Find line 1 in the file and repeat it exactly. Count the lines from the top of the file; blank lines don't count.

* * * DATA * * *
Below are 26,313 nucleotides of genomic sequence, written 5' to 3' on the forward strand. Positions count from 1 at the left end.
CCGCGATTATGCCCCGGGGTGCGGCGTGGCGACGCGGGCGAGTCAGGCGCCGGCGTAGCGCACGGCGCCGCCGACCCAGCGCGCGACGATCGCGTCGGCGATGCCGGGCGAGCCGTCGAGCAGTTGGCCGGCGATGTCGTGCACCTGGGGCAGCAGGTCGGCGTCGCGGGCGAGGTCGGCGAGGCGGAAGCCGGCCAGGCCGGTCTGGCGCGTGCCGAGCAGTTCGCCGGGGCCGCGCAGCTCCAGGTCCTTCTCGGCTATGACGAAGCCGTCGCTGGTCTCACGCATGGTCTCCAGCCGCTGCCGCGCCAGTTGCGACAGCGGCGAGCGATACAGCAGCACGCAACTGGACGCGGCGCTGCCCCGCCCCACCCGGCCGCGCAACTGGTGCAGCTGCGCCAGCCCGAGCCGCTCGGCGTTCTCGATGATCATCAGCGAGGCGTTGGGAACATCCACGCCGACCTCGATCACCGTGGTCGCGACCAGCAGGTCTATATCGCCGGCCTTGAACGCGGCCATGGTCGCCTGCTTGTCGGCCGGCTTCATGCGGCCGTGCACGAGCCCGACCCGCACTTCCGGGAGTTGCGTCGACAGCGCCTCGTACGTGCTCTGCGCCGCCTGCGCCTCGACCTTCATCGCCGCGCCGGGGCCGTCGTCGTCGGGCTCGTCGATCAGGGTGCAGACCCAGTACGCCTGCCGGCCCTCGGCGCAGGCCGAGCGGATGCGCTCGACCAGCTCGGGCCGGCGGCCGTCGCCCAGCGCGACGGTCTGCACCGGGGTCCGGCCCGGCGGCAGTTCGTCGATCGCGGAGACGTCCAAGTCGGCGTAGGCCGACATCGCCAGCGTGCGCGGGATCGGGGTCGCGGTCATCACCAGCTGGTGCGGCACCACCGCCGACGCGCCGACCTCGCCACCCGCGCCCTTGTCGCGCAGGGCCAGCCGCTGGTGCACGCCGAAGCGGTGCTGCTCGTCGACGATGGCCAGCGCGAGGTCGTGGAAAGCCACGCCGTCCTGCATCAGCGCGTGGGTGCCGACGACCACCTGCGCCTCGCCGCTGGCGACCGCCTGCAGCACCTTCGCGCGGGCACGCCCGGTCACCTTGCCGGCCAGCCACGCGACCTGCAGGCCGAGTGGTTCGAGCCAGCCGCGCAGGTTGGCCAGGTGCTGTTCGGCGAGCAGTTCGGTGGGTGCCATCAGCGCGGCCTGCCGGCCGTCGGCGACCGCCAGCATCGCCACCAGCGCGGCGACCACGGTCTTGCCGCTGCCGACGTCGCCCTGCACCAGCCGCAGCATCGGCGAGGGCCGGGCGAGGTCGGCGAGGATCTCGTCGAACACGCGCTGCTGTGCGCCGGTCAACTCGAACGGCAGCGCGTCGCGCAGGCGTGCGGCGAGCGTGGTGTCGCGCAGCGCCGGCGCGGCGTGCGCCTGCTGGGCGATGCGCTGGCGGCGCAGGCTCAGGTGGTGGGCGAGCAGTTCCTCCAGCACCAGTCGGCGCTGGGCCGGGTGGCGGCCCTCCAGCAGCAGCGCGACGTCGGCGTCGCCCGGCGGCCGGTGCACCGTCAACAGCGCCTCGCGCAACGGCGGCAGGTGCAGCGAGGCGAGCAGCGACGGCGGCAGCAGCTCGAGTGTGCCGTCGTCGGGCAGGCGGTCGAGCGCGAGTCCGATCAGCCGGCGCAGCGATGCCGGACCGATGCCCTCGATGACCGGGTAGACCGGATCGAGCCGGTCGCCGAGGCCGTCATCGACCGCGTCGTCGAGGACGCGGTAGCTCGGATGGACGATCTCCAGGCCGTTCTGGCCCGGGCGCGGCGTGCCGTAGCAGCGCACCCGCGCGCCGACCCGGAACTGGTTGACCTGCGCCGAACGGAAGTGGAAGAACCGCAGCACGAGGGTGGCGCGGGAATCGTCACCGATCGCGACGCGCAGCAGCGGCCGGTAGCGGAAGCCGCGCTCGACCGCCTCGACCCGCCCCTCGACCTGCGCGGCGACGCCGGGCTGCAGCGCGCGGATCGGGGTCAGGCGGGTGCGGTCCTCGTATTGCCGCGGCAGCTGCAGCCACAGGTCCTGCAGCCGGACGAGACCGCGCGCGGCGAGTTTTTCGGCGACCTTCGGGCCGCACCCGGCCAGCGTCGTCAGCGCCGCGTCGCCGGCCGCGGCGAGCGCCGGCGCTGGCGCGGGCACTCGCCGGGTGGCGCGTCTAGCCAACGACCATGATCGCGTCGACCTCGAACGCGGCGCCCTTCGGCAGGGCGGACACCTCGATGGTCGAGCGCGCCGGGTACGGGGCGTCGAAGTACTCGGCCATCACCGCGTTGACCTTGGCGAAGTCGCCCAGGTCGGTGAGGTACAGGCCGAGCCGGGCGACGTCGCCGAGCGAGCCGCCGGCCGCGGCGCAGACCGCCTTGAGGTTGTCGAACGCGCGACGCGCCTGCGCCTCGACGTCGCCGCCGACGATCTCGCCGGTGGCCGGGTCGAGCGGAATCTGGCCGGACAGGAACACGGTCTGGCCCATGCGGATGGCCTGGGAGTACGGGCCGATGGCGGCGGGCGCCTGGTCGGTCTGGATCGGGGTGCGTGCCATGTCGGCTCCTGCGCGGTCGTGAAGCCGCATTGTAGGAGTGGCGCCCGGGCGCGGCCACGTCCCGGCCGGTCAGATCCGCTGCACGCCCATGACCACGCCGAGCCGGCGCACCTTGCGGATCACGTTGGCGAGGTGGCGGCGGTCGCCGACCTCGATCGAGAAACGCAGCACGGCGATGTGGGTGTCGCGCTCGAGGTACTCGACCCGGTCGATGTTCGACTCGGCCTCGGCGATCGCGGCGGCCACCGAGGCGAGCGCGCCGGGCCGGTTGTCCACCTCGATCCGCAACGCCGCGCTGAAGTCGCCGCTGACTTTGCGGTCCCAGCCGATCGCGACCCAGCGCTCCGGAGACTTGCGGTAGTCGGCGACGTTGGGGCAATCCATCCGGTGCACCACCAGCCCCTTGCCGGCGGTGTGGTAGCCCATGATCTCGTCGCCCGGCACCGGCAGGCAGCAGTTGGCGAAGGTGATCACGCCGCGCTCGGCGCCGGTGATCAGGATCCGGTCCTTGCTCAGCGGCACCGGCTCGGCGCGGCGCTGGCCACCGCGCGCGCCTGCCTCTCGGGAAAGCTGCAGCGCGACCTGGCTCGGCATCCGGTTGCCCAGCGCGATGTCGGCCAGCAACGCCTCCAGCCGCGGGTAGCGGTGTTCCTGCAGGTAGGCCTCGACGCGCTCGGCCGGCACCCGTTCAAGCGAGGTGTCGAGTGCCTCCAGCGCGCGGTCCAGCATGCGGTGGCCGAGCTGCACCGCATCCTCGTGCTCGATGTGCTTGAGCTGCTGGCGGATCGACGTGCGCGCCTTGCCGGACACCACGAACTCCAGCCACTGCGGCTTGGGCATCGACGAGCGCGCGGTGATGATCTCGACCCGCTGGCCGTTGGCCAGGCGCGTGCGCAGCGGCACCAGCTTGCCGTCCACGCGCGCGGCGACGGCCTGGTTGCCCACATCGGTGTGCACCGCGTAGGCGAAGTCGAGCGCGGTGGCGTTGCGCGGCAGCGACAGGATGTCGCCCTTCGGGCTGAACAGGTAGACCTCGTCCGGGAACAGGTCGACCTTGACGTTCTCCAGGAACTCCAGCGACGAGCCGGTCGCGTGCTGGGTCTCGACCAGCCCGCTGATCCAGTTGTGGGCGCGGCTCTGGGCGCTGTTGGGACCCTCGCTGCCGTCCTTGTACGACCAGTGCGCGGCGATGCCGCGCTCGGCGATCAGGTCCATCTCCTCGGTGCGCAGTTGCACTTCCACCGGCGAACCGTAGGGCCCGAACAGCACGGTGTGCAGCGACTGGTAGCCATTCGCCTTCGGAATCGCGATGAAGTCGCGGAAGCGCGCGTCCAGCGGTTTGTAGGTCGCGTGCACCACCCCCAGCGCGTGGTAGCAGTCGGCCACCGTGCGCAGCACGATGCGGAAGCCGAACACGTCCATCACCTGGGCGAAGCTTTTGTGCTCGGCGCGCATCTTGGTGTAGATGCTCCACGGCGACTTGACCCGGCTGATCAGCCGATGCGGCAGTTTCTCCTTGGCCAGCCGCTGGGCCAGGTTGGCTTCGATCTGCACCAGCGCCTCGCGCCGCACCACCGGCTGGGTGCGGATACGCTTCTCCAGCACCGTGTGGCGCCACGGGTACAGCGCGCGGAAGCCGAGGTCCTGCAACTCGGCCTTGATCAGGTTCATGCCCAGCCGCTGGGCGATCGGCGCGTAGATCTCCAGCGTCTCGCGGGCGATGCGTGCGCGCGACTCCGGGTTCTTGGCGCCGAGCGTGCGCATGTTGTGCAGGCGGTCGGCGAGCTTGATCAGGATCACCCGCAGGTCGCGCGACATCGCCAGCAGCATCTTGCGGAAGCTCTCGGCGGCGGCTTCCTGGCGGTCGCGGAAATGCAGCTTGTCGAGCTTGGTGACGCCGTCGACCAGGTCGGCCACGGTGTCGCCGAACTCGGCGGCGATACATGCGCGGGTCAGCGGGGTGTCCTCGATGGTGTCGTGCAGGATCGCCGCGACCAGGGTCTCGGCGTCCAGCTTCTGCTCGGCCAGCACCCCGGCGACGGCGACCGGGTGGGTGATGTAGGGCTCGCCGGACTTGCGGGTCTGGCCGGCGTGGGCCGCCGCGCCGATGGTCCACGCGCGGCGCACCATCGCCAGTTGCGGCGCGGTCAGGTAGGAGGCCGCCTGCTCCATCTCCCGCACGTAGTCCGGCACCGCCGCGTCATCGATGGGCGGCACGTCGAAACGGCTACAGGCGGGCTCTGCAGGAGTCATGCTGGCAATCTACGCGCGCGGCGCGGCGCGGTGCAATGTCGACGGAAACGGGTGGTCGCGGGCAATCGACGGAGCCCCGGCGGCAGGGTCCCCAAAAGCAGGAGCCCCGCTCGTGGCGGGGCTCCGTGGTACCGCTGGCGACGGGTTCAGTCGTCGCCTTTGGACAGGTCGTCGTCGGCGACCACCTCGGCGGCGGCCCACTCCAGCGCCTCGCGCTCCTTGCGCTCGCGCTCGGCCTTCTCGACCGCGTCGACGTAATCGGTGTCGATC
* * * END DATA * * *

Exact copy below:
Below are 26,313 nucleotides of genomic sequence, written 5' to 3' on the forward strand. Positions count from 1 at the left end.